Indicator 4

School counseling services have an adequate number of certified/licensed personnel and support staff (see Guideline on Counselor/Counselee Caseload) who:

What to Look for:

  • deliver a written, developmental program
    • the guidance curriculum supports the school’s core values, beliefs, and expectations about learning
  • meet regularly with students to provide personal, academic, career, and college counseling
    • all students have access to comprehensive counseling services which include personal, academic, career, and college counseling
    • all guidance counselors meet at least once a year individually with their assigned students
  • engage in individual and group meetings with all students
    • the school provides both individual counseling as well as group counseling to support students in dealing with such issues as divorce, pregnancy, family alcoholism, sexual or physical abuse, death of family members
    • special programs are brought into the school to promote student well-being such as health fairs, speakers on eating disorders, a play on date rape
    • counselors run group meetings to discuss specific academic, social or emotional issues. Discussions include topics such as: future college or career choices, issues related to having a deceased parent, difficulty relating and communicating with peers
  • deliver collaborative outreach and referral to community and mental health agencies and social service providers
    • school personnel have established a collaborative outreach with appropriate mental health agencies, social service providers and other community agencies
    • community agencies collaboratively engage in supporting the school's efforts to address the social, emotional, and physical needs of students (e.g., drug and alcohol counseling programs establish partnerships with the school for both prevention and intervention efforts; the police department provides a youth officer to work directly with the school; a student assistance counselor, funded jointly by the school and local agencies, works within the school)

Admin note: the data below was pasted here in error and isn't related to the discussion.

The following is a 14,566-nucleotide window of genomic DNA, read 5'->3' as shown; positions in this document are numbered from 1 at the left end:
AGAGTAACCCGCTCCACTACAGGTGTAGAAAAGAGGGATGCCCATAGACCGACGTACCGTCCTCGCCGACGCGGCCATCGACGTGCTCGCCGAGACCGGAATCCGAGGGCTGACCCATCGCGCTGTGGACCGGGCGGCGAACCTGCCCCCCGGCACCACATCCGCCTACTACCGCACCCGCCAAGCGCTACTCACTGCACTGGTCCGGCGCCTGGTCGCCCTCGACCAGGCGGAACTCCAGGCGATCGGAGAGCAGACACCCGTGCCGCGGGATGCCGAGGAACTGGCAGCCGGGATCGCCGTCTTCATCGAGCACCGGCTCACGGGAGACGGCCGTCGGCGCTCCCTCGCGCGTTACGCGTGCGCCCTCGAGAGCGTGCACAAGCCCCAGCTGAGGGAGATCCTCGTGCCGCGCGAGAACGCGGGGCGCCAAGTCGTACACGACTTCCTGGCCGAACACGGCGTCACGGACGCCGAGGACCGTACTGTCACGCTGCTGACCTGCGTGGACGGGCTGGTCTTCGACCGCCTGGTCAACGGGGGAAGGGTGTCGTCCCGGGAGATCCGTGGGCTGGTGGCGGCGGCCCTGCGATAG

• use ongoing, relevant assessment data, including feedback from the school improve community, to improve services and ensure each student’s achievement of the schools’ 21st learning expectations
    • regular feedback from students, parents, and teachers is collected as one basis for evaluating and improving the various student support services
    • support services personnel continually make improvements to their programs and services throughout the year based on feedback and self-assessments
    • counselors and the supervisors/administrators of the counseling program meet on at least a yearly basis to review the services provided and to make needed program revisions
    • the school has established clear evaluation standards for the counseling services and programs that are related to the school’s 21 st learning expectations, and the school assesses the success of these programs in promoting student learning